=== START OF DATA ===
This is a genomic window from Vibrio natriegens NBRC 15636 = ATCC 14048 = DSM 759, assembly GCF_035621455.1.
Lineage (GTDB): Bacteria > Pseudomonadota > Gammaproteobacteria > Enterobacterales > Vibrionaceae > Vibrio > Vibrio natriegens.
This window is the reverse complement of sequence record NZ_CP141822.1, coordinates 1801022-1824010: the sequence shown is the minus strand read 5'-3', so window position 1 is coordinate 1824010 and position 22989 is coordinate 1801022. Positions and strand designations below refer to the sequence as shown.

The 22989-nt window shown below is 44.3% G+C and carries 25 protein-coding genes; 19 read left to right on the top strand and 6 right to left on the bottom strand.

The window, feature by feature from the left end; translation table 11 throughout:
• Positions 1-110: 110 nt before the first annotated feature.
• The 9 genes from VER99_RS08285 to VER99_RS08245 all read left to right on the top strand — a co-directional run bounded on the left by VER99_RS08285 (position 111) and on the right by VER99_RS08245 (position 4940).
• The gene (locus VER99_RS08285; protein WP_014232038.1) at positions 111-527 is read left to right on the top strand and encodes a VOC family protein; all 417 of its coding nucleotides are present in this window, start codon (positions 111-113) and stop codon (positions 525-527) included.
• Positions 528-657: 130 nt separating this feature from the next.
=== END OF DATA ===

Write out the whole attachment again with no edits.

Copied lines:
This is a genomic window from Vibrio natriegens NBRC 15636 = ATCC 14048 = DSM 759, assembly GCF_035621455.1.
Lineage (GTDB): Bacteria > Pseudomonadota > Gammaproteobacteria > Enterobacterales > Vibrionaceae > Vibrio > Vibrio natriegens.
This window is the reverse complement of sequence record NZ_CP141822.1, coordinates 1801022-1824010: the sequence shown is the minus strand read 5'-3', so window position 1 is coordinate 1824010 and position 22989 is coordinate 1801022. Positions and strand designations below refer to the sequence as shown.

The 22989-nt window shown below is 44.3% G+C and carries 25 protein-coding genes; 19 read left to right on the top strand and 6 right to left on the bottom strand.

The window, feature by feature from the left end; translation table 11 throughout:
• Positions 1-110: 110 nt before the first annotated feature.
• The 9 genes from VER99_RS08285 to VER99_RS08245 all read left to right on the top strand — a co-directional run bounded on the left by VER99_RS08285 (position 111) and on the right by VER99_RS08245 (position 4940).
• The gene (locus VER99_RS08285; protein WP_014232038.1) at positions 111-527 is read left to right on the top strand and encodes a VOC family protein; all 417 of its coding nucleotides are present in this window, start codon (positions 111-113) and stop codon (positions 525-527) included.
• Positions 528-657: 130 nt separating this feature from the next.